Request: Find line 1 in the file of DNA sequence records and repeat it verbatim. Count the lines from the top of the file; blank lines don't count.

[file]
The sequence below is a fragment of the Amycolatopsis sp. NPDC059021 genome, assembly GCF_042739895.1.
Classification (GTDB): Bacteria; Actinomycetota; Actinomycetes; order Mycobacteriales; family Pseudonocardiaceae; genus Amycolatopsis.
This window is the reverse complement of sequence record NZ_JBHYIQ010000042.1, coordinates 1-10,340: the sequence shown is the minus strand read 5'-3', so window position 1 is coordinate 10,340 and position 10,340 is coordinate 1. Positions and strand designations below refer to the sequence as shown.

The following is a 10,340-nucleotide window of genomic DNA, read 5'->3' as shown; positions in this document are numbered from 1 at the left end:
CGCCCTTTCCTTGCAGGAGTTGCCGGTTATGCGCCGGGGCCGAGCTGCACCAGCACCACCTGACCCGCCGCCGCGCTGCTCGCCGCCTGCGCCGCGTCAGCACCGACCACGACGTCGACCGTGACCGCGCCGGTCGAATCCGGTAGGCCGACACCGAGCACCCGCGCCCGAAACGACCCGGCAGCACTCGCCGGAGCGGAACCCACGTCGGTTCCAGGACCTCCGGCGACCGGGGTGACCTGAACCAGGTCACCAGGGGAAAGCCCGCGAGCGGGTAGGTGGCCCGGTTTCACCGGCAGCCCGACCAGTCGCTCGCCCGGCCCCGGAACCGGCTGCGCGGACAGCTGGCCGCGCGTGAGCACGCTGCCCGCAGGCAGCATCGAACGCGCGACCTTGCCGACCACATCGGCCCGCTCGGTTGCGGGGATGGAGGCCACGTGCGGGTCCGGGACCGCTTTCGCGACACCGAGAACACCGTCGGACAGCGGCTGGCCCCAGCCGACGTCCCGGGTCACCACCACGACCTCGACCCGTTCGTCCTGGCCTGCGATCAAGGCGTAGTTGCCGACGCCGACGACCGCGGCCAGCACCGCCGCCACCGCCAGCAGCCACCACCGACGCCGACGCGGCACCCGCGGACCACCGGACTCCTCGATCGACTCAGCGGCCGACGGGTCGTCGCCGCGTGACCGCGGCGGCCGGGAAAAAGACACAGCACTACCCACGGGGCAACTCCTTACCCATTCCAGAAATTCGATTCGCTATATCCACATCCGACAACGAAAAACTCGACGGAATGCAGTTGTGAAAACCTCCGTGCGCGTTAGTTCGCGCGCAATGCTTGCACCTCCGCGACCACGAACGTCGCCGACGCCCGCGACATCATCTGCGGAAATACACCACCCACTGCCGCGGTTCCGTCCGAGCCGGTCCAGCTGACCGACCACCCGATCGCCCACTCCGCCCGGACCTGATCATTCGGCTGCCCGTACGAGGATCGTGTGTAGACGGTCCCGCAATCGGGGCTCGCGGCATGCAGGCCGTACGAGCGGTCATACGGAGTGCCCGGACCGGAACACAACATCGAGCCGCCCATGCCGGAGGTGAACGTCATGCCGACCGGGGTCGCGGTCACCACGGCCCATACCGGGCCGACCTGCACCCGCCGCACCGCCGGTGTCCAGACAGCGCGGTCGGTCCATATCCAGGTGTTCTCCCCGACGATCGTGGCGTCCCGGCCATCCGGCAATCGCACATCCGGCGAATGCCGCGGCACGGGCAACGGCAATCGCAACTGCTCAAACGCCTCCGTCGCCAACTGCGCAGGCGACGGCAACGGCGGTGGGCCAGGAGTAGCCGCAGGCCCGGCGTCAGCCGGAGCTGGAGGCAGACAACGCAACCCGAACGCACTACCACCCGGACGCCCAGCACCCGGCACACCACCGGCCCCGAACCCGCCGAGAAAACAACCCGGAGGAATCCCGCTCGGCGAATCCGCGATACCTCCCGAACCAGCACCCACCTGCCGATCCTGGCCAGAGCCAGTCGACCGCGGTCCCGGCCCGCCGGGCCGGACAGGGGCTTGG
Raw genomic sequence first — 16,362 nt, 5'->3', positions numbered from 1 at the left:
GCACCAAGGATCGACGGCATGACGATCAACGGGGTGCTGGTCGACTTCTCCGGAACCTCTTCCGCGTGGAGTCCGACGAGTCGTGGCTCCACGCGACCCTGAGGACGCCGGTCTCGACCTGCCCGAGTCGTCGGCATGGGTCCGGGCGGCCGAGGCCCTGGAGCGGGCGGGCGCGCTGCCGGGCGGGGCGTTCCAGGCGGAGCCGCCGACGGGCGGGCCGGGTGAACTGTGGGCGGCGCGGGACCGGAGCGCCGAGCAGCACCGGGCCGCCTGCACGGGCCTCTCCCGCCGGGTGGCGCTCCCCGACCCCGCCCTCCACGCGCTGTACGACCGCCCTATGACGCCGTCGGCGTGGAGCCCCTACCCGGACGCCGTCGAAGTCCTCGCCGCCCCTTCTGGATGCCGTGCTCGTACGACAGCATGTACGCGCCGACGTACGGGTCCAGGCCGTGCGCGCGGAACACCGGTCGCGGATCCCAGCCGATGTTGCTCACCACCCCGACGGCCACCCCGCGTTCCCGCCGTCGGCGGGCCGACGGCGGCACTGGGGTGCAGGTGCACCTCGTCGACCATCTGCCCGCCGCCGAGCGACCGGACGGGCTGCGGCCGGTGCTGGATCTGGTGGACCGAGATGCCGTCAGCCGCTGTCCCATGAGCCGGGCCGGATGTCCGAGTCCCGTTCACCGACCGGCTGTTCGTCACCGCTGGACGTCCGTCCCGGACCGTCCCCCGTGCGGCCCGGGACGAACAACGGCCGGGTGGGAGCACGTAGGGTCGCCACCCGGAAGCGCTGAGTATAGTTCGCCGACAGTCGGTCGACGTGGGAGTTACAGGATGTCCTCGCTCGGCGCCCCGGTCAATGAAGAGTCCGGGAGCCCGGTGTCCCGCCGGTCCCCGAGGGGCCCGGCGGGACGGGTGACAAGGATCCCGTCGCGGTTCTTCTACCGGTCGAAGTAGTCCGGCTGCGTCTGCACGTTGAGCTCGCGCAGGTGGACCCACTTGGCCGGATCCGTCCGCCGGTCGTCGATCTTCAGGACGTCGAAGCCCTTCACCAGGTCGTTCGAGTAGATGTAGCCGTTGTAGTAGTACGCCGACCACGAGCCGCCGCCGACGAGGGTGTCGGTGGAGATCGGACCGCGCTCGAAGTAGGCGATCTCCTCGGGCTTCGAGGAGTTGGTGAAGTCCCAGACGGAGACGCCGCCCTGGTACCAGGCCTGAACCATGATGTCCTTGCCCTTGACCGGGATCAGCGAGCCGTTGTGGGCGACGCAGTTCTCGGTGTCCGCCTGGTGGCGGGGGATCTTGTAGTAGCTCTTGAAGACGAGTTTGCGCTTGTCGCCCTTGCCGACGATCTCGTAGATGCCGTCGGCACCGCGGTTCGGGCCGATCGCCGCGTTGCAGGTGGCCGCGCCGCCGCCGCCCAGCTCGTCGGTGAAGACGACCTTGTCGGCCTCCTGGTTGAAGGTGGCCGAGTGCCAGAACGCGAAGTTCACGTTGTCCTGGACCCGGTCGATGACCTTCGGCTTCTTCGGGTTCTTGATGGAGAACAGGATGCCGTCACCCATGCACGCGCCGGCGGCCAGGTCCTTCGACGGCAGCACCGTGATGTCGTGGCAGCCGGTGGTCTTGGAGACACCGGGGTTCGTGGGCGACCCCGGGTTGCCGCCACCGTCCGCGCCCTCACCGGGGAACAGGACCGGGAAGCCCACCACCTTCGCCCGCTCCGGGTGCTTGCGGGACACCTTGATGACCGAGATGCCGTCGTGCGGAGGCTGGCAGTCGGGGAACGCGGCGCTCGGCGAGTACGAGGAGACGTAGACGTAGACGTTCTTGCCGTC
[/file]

The sequence below is a fragment of the Amycolatopsis sp. NPDC059021 genome, assembly GCF_042739895.1.